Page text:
One of the brightest spots of this past punishing NYC winter was the "An Opening of the Field: Jess, Robert Duncan, and Their Circle" show up at NYU's Grey Art Gallery. It was a staggeringly beautiful and comprehensive celebration of the myth-infused work done from the 1950s-70s by (and between) collagist and painter, Jess, and his poet partner, Robert Duncan, as well as that of their San Francisco community of creative kindred. In addition to enjoying the varied pieces individually, I was also buoyed by the collective energy of the show, and by the spirit of generosity that was its throughline. So many of the works were gifts between artists or the results of collaborative acts, forming a wider visual dialog about making, looking, and loving. I left feeling that the image of the hermetic creator toiling away in isolation had been turned on its ear, and was reminded that creative energy can reach new depths when shared amongst friends.
I was thrilled, then, that the good folks at Pomegranate sent me a copy of their book of the same name to review here. Not only does it give me another opportunity to talk about these remarkable artists again, but it is also the next best thing to having the show hang in perpetuity. I treasure this tome, and I think you will, too.
First of all, the book has the added benefit of several insightful and informative essays by the show's curators, Michael Duncan and Christopher Wagstaff, as well as by the curator of European Art at the Crocker Museum (where the show debuted), William Breazeale, and associate curator of the Poetry Collection at the University of Buffalo (which houses the largest collection of Duncan's papers), James Maynard. Duncan and Wagstaff's essays cover biographies of both artists and their relationship, and include illustrated analyses of their works and inspirations, as well as glimpses into what their day-to-day lives were like in their Victorian home, steeped as it was in imagination. This anecdote by curator Michael Auping included in the first essay particularly struck me:
Jess would always make me a healthy breakfast which Duncan and I were obliged to eat, and we would talk for an hour or two about images from books or paintings or street signs, anything that happened to come up that morning. Sometimes I would pick out one of the thousands of old books that seemed to line the interior of the house and ask them to recount the story of why they had collected it. Following a synopsis of the story, Jess would say, "It's here because that story isn't over yet. It's still unfolding." And then Jess might notice an image of a sports figure on the Wheaties box and go on about its mythogical origin. It's like the house was a transmitter for wandering myths...Jess had a special talent for getting time to slow down so that fantasy, which in the end is what creative thinking is, seemed as natural as breathing.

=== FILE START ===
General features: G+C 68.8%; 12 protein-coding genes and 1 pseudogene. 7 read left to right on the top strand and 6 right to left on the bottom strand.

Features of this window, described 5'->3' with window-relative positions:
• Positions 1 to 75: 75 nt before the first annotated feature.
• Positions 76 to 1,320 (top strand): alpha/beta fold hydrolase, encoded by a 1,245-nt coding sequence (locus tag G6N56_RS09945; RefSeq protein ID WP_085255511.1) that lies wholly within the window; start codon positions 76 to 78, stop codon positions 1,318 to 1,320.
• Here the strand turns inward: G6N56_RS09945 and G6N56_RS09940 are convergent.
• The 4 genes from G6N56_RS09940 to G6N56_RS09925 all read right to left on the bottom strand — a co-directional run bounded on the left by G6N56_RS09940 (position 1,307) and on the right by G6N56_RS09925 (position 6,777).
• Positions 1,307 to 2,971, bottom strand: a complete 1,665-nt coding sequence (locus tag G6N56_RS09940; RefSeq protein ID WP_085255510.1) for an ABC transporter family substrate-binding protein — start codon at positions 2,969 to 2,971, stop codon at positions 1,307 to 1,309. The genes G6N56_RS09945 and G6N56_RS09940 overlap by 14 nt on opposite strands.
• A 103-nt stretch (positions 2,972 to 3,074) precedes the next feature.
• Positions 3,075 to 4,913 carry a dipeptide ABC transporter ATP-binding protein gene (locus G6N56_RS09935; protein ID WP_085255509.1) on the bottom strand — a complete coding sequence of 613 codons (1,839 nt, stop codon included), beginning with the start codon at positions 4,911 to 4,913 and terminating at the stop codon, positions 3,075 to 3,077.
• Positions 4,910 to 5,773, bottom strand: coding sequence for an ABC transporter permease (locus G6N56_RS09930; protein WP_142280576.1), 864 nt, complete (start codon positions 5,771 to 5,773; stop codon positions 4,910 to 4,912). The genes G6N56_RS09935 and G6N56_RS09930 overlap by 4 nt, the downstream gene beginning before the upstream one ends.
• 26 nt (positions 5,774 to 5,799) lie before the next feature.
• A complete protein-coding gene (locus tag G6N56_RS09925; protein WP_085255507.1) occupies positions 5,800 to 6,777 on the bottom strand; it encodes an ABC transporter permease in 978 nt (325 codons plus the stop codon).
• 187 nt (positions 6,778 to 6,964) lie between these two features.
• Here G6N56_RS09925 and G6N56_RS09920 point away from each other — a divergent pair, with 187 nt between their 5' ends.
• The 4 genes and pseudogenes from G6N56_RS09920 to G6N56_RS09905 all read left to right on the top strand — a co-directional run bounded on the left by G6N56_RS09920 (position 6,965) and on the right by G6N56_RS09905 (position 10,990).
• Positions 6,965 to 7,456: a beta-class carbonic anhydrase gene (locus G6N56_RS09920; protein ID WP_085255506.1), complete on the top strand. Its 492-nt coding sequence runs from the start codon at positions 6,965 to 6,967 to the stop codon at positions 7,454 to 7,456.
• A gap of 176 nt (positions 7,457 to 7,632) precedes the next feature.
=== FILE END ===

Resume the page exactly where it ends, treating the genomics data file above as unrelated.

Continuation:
These two essays are followed by a selection of Jess and Duncan's work, which naturally are marvelous. There are paintings, illustrations, and "paste-ups" (how Jess referred to his collages) by Jess, poems and drawings by Duncan (himself also a very fine visual artist), and examples of Duncan's poems which Jess illustrated - a true testament to their mutual respect and partnership.
Next is Breazeale's essay about Jess's paste-ups, chock full of gorgeous examples. And then is Maynard's essay about Duncan and his poetry circle, which included Jack Spicer, Robert Blaser, Michael McClure, Charles Olsen, Denise Levertov, and Robert Creeley. This section includes images of illustrations of their poems, done by Jess and one another.
The largest section is an alphabetized survey of Jess and Duncan's visual artist friends, with examples of their paintings, drawings, collages, and sculptures. Most heartening to me here was seeing how many of these artists were female, implying a truly inclusive spirit amongst their group. While the pieces are as varied as the number of individuals represented, there is an overarching theme of mythology, magic, mystery, and transformation. Furthermore, several of their names were new for me, and I will be featuring some of these personal discoveries here soon.
The book closes with two appendixes: an interview between Wagstaff and Jess, and a photo album of images of Jess, Duncan, their friends, and their fantastical home. Both offer rare and intimate vantage points into their imaginal world.
In these digital days, Pomegranate's "An Opening of the Field: Jess, Robert Duncan, and Their Circle" is a wonderful reminder why physical objects matter. This is a truly gorgeous hardbacked book of 288 pages, with over 200 full-color reproductions, and 60 black and white photos. It is worthy of the artists therein, in other words, and pays homage to their sensitive, resplendent lives and work by being a thing of beauty itself. This is no mere catalog. It's a masterful recognition of two leading lights within the American mystical art movement, and I cannot recommend it more highly.